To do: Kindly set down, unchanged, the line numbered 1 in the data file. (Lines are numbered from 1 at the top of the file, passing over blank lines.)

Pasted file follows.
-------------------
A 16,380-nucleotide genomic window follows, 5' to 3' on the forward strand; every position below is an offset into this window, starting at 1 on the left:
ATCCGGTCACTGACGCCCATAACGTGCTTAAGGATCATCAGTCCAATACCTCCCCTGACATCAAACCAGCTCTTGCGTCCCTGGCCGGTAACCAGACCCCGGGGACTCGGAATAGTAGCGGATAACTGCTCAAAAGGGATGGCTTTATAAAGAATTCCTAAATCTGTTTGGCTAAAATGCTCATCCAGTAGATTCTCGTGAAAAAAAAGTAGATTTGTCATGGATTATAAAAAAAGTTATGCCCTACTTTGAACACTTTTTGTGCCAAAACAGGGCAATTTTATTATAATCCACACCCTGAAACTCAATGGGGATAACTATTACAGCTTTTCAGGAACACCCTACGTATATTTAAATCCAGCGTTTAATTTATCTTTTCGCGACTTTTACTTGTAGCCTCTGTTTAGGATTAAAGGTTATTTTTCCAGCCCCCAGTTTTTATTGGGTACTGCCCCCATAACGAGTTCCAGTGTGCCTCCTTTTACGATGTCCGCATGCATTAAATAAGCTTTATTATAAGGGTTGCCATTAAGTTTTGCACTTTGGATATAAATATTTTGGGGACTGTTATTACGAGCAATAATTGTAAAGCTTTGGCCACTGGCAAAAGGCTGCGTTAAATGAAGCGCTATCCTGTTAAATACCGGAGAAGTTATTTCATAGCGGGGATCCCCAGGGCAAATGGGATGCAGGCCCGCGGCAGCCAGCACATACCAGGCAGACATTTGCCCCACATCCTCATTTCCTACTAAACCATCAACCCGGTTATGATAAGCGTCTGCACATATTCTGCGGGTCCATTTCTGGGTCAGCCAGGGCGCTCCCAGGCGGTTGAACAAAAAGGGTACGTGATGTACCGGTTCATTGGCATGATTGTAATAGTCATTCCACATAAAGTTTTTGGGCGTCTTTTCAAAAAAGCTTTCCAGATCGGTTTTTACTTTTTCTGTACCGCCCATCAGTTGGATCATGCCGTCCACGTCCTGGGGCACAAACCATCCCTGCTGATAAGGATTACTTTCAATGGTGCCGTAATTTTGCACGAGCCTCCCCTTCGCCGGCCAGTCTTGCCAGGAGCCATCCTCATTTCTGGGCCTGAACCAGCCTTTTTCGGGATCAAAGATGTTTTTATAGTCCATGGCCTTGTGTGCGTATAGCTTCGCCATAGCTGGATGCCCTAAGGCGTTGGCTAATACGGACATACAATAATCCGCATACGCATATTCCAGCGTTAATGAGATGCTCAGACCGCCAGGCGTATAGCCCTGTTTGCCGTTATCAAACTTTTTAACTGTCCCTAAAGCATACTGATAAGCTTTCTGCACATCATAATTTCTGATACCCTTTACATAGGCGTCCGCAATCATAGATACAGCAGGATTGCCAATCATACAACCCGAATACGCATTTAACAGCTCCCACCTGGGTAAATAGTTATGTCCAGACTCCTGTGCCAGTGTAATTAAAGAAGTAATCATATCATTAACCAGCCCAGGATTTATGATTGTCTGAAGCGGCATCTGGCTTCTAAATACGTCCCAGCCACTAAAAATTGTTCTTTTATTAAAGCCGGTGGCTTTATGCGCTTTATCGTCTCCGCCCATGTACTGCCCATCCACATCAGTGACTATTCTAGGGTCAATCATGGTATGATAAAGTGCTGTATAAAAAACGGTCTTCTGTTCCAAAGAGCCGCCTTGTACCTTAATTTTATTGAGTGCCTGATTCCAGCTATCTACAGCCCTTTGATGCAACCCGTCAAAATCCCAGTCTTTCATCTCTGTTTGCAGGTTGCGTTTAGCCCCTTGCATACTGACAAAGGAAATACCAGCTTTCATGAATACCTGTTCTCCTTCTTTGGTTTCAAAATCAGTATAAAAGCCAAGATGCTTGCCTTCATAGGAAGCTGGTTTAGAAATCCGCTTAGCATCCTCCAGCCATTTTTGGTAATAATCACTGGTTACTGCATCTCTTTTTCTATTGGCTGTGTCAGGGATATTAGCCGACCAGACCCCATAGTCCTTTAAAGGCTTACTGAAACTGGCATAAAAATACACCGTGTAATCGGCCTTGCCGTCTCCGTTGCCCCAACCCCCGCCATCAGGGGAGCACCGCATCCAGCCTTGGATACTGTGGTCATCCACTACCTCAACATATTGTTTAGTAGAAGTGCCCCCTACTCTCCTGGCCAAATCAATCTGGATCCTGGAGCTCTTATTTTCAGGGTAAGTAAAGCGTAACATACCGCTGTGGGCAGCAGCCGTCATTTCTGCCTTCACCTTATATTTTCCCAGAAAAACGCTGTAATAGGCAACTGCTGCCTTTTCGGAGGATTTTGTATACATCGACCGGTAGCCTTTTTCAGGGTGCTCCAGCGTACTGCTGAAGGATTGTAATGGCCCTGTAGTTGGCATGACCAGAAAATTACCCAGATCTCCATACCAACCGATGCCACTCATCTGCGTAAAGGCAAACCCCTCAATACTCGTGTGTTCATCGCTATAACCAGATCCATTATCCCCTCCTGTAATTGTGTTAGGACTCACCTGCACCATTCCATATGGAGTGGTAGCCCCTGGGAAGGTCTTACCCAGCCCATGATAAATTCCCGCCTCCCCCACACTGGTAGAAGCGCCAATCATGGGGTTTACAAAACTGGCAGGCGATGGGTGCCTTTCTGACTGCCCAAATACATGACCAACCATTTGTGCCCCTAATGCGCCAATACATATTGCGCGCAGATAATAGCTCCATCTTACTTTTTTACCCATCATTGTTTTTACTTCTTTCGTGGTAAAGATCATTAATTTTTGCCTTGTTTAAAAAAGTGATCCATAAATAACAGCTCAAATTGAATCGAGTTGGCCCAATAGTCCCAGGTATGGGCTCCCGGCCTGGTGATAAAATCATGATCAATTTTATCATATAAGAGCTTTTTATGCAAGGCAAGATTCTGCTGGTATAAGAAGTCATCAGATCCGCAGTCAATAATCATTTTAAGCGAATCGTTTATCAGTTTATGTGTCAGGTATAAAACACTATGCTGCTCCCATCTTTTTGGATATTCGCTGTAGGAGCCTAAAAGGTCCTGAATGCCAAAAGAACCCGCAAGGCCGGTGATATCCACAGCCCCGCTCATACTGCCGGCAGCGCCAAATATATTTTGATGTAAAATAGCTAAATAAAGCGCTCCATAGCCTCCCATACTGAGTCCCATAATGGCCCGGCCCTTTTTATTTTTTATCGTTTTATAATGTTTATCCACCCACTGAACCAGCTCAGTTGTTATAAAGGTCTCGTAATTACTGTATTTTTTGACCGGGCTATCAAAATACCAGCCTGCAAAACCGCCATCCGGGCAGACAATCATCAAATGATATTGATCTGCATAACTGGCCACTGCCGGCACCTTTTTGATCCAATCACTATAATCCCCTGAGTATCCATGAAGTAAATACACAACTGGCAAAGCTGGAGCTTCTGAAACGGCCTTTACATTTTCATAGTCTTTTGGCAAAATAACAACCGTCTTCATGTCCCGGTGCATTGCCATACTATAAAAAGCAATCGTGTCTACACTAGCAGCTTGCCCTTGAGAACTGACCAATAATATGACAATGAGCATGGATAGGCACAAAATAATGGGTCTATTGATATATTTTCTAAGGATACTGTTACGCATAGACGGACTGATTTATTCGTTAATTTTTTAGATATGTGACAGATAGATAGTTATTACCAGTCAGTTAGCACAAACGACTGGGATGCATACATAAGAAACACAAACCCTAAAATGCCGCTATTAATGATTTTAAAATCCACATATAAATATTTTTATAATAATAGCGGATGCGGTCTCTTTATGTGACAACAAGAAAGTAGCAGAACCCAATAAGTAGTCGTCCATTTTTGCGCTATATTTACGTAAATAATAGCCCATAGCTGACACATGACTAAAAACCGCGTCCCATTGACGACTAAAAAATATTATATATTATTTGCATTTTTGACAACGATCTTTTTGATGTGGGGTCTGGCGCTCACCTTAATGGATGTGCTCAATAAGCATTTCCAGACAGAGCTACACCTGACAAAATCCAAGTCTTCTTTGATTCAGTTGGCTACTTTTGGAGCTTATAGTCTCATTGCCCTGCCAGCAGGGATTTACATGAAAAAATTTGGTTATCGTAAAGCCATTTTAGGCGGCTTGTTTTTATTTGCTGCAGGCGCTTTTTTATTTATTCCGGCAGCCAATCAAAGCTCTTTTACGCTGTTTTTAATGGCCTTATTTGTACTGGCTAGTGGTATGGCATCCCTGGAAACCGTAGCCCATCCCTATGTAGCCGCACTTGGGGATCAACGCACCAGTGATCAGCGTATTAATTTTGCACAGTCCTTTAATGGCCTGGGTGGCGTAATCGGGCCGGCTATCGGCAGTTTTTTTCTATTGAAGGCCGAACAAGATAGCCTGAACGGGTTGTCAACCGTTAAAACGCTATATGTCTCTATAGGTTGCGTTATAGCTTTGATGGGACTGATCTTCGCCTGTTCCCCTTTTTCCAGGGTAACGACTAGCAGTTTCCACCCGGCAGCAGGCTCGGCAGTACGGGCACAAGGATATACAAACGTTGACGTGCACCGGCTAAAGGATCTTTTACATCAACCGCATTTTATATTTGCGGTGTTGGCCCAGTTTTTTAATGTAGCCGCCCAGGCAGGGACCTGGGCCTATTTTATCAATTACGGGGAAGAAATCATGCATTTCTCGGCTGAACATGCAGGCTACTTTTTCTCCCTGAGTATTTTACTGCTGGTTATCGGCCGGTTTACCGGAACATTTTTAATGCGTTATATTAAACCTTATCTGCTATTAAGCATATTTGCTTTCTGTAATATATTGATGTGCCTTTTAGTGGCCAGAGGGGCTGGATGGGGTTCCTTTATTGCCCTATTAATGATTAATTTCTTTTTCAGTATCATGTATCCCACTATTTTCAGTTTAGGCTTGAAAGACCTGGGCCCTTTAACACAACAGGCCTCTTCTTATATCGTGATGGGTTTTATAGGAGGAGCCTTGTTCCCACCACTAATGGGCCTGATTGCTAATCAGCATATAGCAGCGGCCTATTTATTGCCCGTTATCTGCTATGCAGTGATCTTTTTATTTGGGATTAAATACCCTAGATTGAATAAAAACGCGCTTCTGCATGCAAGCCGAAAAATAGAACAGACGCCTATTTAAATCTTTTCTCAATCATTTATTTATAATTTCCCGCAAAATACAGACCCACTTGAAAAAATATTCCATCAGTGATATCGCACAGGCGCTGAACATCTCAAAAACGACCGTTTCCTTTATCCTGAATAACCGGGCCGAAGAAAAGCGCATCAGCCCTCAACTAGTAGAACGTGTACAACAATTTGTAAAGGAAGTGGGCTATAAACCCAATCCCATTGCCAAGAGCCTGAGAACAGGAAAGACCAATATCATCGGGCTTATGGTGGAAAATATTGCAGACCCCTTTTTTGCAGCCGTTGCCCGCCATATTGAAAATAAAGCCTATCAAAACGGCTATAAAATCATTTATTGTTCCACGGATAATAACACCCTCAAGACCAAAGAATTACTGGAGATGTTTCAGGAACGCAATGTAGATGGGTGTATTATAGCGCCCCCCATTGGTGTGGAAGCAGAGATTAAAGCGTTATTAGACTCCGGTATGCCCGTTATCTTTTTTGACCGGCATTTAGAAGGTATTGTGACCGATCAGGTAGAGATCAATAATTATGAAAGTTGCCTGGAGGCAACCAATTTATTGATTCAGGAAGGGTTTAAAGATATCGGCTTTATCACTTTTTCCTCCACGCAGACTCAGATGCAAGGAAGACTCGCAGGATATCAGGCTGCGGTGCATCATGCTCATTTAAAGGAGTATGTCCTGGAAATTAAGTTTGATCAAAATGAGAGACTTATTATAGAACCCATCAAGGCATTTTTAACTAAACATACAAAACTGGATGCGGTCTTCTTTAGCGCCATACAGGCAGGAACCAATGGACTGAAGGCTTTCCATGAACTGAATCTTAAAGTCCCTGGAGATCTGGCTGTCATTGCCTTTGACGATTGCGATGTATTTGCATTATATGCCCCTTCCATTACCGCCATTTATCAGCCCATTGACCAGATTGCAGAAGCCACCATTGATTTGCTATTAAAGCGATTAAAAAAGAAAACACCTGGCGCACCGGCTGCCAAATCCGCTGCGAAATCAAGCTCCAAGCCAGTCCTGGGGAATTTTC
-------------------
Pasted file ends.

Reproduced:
A 16,380-nucleotide genomic window follows, 5' to 3' on the forward strand; every position below is an offset into this window, starting at 1 on the left: